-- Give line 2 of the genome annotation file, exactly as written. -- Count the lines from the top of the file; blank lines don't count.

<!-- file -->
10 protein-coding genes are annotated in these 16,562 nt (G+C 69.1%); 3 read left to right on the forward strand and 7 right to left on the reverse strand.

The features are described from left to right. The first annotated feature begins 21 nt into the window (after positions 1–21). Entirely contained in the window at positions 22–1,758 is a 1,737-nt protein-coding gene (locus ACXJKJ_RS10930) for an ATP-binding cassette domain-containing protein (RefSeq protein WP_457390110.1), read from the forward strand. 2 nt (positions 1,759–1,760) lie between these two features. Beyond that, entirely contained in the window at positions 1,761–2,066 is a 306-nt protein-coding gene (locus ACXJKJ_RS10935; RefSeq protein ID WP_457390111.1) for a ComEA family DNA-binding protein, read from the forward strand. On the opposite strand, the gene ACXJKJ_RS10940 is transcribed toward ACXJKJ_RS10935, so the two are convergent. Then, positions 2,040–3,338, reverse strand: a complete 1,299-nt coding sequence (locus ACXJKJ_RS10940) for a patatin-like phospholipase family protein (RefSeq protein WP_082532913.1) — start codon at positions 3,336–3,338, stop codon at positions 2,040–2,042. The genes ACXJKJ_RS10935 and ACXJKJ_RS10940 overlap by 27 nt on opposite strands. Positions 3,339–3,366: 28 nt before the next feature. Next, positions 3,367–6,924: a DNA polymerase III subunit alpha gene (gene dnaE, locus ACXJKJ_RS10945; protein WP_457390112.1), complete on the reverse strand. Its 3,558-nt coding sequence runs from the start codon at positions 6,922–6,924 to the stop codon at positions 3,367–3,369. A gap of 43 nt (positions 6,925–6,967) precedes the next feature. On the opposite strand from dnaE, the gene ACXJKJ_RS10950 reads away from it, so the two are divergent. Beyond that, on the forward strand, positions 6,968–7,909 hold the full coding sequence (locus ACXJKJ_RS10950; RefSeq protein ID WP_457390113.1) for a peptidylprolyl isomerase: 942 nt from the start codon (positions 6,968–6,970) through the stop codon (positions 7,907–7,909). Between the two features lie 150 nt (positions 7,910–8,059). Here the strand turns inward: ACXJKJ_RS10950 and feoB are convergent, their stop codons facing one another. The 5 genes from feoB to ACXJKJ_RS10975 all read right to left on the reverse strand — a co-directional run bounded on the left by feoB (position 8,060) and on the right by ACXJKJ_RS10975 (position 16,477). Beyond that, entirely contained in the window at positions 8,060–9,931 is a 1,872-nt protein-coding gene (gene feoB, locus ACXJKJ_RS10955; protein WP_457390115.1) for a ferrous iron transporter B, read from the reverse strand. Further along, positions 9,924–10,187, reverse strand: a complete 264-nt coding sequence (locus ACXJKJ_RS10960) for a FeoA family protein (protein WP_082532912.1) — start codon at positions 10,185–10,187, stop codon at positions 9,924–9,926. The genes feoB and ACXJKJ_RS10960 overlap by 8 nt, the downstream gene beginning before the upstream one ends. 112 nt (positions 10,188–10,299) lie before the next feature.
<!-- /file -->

The features are described from left to right. The first annotated feature begins 21 nt into the window (after positions 1–21). Entirely contained in the window at positions 22–1,758 is a 1,737-nt protein-coding gene (locus ACXJKJ_RS10930) for an ATP-binding cassette domain-containing protein (RefSeq protein WP_457390110.1), read from the forward strand. 2 nt (positions 1,759–1,760) lie between these two features. Beyond that, entirely contained in the window at positions 1,761–2,066 is a 306-nt protein-coding gene (locus ACXJKJ_RS10935; RefSeq protein ID WP_457390111.1) for a ComEA family DNA-binding protein, read from the forward strand. On the opposite strand, the gene ACXJKJ_RS10940 is transcribed toward ACXJKJ_RS10935, so the two are convergent. Then, positions 2,040–3,338, reverse strand: a complete 1,299-nt coding sequence (locus ACXJKJ_RS10940) for a patatin-like phospholipase family protein (RefSeq protein WP_082532913.1) — start codon at positions 3,336–3,338, stop codon at positions 2,040–2,042. The genes ACXJKJ_RS10935 and ACXJKJ_RS10940 overlap by 27 nt on opposite strands. Positions 3,339–3,366: 28 nt before the next feature. Next, positions 3,367–6,924: a DNA polymerase III subunit alpha gene (gene dnaE, locus ACXJKJ_RS10945; protein WP_457390112.1), complete on the reverse strand. Its 3,558-nt coding sequence runs from the start codon at positions 6,922–6,924 to the stop codon at positions 3,367–3,369. A gap of 43 nt (positions 6,925–6,967) precedes the next feature. On the opposite strand from dnaE, the gene ACXJKJ_RS10950 reads away from it, so the two are divergent. Beyond that, on the forward strand, positions 6,968–7,909 hold the full coding sequence (locus ACXJKJ_RS10950; RefSeq protein ID WP_457390113.1) for a peptidylprolyl isomerase: 942 nt from the start codon (positions 6,968–6,970) through the stop codon (positions 7,907–7,909). Between the two features lie 150 nt (positions 7,910–8,059). Here the strand turns inward: ACXJKJ_RS10950 and feoB are convergent, their stop codons facing one another. The 5 genes from feoB to ACXJKJ_RS10975 all read right to left on the reverse strand — a co-directional run bounded on the left by feoB (position 8,060) and on the right by ACXJKJ_RS10975 (position 16,477). Beyond that, entirely contained in the window at positions 8,060–9,931 is a 1,872-nt protein-coding gene (gene feoB, locus ACXJKJ_RS10955; protein WP_457390115.1) for a ferrous iron transporter B, read from the reverse strand. Further along, positions 9,924–10,187, reverse strand: a complete 264-nt coding sequence (locus ACXJKJ_RS10960) for a FeoA family protein (protein WP_082532912.1) — start codon at positions 10,185–10,187, stop codon at positions 9,924–9,926. The genes feoB and ACXJKJ_RS10960 overlap by 8 nt, the downstream gene beginning before the upstream one ends. 112 nt (positions 10,188–10,299) lie before the next feature.